If you want to try to thwart an encryption ransomware infection in action, you need to be extremely vigilant. If you notice that the system slows down for no reason, shut it down and disconnect from the Internet. If the malware is still active after restarting, it won’t be able to send or receive instructions from the command and control server. This means that malware may remain idle without a key or payment method. At this point, download and install the security product and run a full scan.

However, these ransomware removal options will not work in all cases. As mentioned above, customers should proactively protect themselves from ransomware by installing security software such as Malwarebytes Premium and backing up all important data. For businesses, learn more about Malwarebytes’ business solutions that include ransomware detection, prevention, and recall.

How do I protect myself from ransomware?

Security experts agree that the best way to protect yourself from ransomware is to prevent it from happening in the first place.

While there are methods to deal with a ransomware infection, they are imperfect solutions at best and often require much more technical skill than the average computer user. Here’s what we recommend to people to avoid the effects of ransomware attacks.

The first step in preventing ransomware is to invest in incredible cybersecurity – a real-time protection program that is designed to prevent advanced malware attacks such as ransomware. You should also pay attention to features that both protect vulnerable programs from threats (anti-exploit technology) and block files from being kept by ransomware (anti-ransomware component). Customers who used the premium version of Malwarebytes for Windows, for example, were protected against all major ransomware attacks of 2017.

Then, while it may hurt, you need to make regular and secure backups of your data. We recommend using a cloud storage that includes high-level encryption and multi-factor authentication. However, you can buy a USB or external hard drive to save new or updated files to – just make sure to physically disconnect your devices from your computer after backing it up, otherwise they may also be infected with ransomware.

Then make sure your systems and software are up to date. The WannaCry ransomware epidemic has taken advantage of a Microsoft software vulnerability. Although the company released the patch for the vulnerability in March 2017, many people did not install the updates, leaving them vulnerable to attack. We understand that it is difficult to stay on top of the ever-growing list of updates from the ever-growing list of software and applications used in everyday life. Therefore, we recommend that you change your settings to enable automatic updating.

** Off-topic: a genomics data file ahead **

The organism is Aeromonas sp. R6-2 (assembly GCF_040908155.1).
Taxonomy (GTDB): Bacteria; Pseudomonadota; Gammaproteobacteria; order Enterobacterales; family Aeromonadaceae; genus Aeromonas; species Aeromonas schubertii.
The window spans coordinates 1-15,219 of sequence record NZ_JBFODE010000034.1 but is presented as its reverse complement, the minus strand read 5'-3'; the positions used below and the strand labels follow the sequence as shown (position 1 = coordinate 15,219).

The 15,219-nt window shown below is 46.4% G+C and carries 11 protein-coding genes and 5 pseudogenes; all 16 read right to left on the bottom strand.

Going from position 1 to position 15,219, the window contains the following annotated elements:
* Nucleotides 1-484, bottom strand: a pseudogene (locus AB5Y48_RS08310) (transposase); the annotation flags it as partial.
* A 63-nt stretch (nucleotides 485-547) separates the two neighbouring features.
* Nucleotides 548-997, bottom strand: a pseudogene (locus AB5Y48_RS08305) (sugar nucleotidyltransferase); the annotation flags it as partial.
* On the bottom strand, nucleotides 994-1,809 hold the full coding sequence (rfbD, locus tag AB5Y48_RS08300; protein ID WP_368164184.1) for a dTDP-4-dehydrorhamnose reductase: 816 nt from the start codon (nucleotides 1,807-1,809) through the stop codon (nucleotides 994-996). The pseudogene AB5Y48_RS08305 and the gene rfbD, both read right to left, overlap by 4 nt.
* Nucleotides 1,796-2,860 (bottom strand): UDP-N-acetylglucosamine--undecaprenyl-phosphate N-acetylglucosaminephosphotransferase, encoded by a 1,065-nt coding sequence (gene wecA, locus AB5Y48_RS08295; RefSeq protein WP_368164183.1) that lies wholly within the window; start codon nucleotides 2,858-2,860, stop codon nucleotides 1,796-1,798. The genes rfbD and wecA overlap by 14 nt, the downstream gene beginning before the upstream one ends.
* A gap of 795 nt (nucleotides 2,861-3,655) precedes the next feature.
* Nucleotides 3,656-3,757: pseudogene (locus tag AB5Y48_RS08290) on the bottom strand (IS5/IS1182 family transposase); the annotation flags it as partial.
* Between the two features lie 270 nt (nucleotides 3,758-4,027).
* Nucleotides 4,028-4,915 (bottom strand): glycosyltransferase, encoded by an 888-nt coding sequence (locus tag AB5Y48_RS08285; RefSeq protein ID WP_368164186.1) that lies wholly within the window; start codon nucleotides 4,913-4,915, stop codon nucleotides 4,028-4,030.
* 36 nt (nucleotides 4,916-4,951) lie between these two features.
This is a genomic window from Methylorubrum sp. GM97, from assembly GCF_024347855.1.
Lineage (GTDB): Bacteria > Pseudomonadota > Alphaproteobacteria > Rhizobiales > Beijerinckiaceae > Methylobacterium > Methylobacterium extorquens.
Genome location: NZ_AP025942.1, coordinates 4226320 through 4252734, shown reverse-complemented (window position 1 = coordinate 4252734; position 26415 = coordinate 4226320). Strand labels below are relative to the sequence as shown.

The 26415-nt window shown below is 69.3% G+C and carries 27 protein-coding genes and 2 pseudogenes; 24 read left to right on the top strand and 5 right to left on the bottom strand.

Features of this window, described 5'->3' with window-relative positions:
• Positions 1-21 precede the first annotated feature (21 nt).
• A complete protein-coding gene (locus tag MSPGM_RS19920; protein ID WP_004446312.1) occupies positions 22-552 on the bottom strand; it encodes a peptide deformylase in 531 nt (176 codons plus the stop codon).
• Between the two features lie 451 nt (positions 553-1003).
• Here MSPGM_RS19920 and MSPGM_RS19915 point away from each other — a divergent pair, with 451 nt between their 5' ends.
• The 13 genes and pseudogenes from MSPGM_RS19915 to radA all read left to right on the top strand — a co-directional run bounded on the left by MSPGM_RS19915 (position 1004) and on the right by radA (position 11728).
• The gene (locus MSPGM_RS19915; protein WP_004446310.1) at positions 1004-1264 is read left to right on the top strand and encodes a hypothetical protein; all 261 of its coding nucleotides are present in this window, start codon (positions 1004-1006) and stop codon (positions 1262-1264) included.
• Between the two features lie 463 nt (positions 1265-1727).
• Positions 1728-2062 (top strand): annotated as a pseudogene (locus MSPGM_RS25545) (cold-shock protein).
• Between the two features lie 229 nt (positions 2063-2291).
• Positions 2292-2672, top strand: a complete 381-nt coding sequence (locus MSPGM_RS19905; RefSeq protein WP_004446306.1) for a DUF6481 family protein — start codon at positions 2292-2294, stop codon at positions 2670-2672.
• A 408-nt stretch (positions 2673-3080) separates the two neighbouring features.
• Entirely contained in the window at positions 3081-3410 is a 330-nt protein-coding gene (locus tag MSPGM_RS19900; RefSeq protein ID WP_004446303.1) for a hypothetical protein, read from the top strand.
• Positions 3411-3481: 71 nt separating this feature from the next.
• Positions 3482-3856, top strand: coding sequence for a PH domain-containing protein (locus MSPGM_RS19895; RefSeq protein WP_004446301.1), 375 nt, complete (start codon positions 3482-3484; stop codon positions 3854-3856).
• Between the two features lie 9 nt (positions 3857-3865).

Finally, stay tuned. One of the most common ways ransomware infects computers is through social engineering. Teach yourself (and your employees, if you are a business owner) how to spot malicious spam, suspicious websites, and other scams. Above all, use common sense. If it seems suspicious, it probably is.

There is no golden rule when it comes to avoiding ransomware. In fact, you need to follow a certain set of rules to keep your files safe and your computer system clean.

Extra Steps to Protect Your PC

This built-in protection is one of the best protection against ransomware. Still, it doesn’t hurt to take a few extra steps as well. Here are some additional ways to keep your files safe:

  • Make regular backups of any important data.
  • Never click on links on suspicious websites or unsolicited e-mail.
  • Only download apps from trusted, proprietary app stores.
  • Install and use an anti-malware program.
  • Keep all your software up to date.

If you believe you have been the victim of a ransomware attack, you can report it to authorities such as the FBI or CISA. Follow these experts’ advice and never pay the ransom as your data may not be recovered.

Stay Safe From Ransomware

Ransomware is a scary and very real threat, but you don’t need to be vulnerable. Stay safe with tools like Windows 10 ransomware protection and good cyber hygiene. You can then surf the Internet freely without worrying about losing your valuable files.

Do you have any thoughts on this? Let us know in the comments below, or move the discussion to our Twitter or Facebook.